Where do birds live? How do they behave? How vulnerable are they to changes in their habitat?
Ausprey used an unpublished dissertation by Stanley Ritland, who measured the eye sizes of several thousand species of animals in the 1970s, as a data set. When he compared birds’ eye size with their behavioral traits, he found that birds’ eyes contain a lot of information about their species.
Birds that eat insects, for example, have large eyes that let them see prey from far away. Birds that live in tropical latitudes and forests also have large eyes that enable them to catch enough light to eat and mate. Birds with smaller eyes tend to spend more time in the sky, where the glare of the sun can be blinding.
The eyes also offer sobering lessons to researchers. Birds whose eyes have adapted to shady forests are affected by deforestation, which makes the landscape sunnier and can prompt migration or behavior change.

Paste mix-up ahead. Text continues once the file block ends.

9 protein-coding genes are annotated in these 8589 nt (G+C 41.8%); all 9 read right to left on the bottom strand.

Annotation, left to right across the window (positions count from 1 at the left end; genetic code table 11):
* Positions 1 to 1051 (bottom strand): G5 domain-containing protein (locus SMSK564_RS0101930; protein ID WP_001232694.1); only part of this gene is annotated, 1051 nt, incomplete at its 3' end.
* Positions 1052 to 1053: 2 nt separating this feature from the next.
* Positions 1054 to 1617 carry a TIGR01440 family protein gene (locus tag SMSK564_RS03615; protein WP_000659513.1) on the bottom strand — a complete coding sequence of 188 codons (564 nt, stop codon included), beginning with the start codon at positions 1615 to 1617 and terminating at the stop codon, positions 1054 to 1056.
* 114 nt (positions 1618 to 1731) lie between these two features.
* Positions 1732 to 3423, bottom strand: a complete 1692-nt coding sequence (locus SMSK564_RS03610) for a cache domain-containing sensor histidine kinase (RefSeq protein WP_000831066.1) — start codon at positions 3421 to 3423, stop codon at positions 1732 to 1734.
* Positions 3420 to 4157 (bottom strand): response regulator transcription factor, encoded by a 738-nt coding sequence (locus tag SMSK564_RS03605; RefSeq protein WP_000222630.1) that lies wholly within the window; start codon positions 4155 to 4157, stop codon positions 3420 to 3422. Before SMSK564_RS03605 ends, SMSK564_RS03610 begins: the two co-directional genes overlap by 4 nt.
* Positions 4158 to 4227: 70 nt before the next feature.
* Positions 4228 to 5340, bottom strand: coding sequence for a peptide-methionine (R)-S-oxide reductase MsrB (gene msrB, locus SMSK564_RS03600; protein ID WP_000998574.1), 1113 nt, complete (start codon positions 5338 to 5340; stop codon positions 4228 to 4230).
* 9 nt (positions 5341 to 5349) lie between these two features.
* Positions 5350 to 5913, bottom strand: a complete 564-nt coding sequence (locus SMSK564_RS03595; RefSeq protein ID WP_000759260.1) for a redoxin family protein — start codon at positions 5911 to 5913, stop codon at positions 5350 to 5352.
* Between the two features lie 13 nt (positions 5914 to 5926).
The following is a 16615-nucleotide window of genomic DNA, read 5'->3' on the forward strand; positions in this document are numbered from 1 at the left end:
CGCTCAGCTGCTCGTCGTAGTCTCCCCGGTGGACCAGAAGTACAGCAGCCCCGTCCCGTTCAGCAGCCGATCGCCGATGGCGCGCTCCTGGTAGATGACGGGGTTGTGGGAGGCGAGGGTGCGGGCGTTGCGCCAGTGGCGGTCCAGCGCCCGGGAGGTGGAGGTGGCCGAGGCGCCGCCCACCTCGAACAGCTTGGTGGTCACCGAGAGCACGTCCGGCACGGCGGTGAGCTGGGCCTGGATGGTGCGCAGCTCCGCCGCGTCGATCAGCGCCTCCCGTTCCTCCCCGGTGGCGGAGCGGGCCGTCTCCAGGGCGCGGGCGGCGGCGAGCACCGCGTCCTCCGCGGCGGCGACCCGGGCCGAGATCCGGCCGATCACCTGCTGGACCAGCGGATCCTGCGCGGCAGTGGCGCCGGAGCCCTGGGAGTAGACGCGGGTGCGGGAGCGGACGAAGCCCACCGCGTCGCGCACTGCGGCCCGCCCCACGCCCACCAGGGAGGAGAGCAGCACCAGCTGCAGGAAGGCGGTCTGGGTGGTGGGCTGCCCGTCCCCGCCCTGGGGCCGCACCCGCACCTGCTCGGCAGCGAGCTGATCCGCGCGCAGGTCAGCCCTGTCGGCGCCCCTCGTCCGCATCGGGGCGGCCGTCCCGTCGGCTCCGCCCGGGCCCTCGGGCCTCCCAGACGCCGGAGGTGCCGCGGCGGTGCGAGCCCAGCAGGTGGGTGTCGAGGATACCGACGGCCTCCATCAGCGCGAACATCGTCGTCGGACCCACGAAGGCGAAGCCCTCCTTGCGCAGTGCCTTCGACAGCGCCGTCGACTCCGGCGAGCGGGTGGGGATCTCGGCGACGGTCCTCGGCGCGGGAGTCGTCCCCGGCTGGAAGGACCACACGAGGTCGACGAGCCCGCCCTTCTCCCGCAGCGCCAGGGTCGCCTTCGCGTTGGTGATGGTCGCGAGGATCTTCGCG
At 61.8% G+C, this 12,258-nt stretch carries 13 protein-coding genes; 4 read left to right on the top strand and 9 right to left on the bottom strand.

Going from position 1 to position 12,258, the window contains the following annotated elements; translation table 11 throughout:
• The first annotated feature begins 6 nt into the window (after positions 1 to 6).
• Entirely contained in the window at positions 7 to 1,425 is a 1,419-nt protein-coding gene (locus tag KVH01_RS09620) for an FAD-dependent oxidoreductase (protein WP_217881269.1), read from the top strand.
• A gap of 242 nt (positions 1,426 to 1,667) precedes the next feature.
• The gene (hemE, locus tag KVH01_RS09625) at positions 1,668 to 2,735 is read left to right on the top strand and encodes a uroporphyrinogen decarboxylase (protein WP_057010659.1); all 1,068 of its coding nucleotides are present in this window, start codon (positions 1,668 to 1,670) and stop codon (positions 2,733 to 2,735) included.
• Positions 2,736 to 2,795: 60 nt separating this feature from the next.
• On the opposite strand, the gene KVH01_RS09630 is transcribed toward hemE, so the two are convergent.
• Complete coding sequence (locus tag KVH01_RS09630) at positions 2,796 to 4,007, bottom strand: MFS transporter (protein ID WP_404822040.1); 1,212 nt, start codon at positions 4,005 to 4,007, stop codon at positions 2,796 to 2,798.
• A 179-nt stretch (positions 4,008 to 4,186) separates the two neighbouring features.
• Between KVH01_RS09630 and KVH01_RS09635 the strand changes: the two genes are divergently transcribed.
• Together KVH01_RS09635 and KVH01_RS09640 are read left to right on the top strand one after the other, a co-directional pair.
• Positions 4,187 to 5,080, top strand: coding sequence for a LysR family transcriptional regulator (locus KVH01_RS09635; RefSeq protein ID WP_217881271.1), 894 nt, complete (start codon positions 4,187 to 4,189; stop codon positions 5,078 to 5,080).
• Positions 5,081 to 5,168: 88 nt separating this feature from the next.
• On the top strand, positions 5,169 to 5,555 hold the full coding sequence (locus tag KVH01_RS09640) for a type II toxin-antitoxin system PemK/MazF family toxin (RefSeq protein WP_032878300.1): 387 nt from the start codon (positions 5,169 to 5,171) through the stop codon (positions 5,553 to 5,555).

“Bright lights can cause something called disability glare,” Ausprey said in a news release. “When you shine a light on birds, they change the way they forage. They also respond differently to vocalizations of experimental predators.”
Since so many tropical birds have large eyes, they stand to be particularly vulnerable to deforestation. But rainforest destruction is plowing forward at a dizzying pace: In May alone, Reuters reports, an area roughly the size of Los Angeles had been destroyed in the Brazilian Amazon.
Now conservationists have another argument against deforestation: The vulnerability expressed in multiple bird species’ eyes.